The public certificate (ca.pem) can be distributed as needed. It may be used client-side to validate the server identity, and the server can use it to validate client identity.

Here’s the server certificate:

The server key uses a canonical name in the subject (MySQL_Server_5.7.10_Auto_Generated_Server_Certificate), and is signed by the CA certificate examined earlier. It has the same duration and generation strength characteristics, but the Serial Number for generated server certificates is 2 (CA is always 1, client certificates are always 3).

The client certificate is similar to the server certificate, except it has a different subject:

Like all private keys, the client private key (client-key.pem) needs to be kept secret – but it also needs to be distributed to the clients who will use it to identify themselves during connections. There’s no reason to keep it on the server unless TLS connections are required for clients connecting from the same host.

Key Material Naming

The key material generated by mysql_ssl_rsa_setup uses a naming convention consistent with MySQL Server (mysqld). These filenames are the new default values for TLS configuration options for MySQL Server, allowing MySQL Server to discover the generated key material automatically, and not require additional configuration. After running mysql_ssl_rsa_setup to generate key material to the data directory, starting MySQL Server 5.7 with that data directory will automatically enable TLS.

The standard naming convention also allows mysql_ssl_rsa_setup to avoid overwriting any existing TLS material produced by earlier executions, or by OpenSSL-linked MySQL Server binaries. Running mysql_ssl_rsa_setup a second time against the same data directory results in no output, and adding a --verbose option shows that key generation is skipped because existing key material was found:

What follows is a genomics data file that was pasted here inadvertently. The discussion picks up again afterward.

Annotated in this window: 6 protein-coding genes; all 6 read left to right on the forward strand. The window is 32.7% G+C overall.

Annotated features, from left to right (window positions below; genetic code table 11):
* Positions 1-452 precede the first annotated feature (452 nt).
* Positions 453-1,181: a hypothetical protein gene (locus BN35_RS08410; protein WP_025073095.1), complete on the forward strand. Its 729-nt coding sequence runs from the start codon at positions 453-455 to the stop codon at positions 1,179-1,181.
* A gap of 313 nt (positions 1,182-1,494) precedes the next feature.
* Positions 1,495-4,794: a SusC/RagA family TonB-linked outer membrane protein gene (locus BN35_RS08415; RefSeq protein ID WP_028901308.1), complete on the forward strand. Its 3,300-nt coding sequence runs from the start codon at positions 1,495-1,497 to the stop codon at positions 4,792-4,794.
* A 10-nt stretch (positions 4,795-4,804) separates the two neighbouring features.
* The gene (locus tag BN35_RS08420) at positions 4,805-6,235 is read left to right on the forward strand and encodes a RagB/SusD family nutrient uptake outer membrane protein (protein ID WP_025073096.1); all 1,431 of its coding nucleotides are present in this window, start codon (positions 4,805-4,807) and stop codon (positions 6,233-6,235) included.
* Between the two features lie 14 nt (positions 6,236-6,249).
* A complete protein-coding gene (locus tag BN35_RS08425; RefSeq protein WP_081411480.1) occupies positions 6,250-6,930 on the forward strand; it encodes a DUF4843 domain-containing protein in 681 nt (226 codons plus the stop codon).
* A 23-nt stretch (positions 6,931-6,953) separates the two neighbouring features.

The checks for existing TLS and RSA key material are independent – if any of ca.pem or server-cert.pem are present, TLS key material generation is skipped, while the existance of either private_key.pem or public_key.pem prevent generation of new RSA key material. Note that existance of client-cert.pem alone does not prevent generation of new TLS key material, which will overwrite the client public key.

This also means that users wanting to replace existing key material will need to manually delete (or move) the existing key material before invoking mysql_ssl_rsa_setup to generate new keys and certificates.

Installation Scripting

Users of Oracle-produced .RPM and .DEB packages will find key generation has been further simplified.  Because OpenSSL is likely to be already installed on most Linux machines, post-installation scripts for these packages call mysql_ssl_rsa_setup during deployment.  As a result, users who deploy MySQL Server 5.7 using these packages will typically find key material automatically generated without any additional steps.


Introduction of mysql_ssl_rsa_setup supports users of GPL-licensed MySQL Community secure deployments by simplifying generation of TLS key material.  By integrating this utility in post-installation scripts for Linux packages, many users will find key material is produced automatically, allowing MySQL Server 5.7 to support TLS without any extra effort or configuration.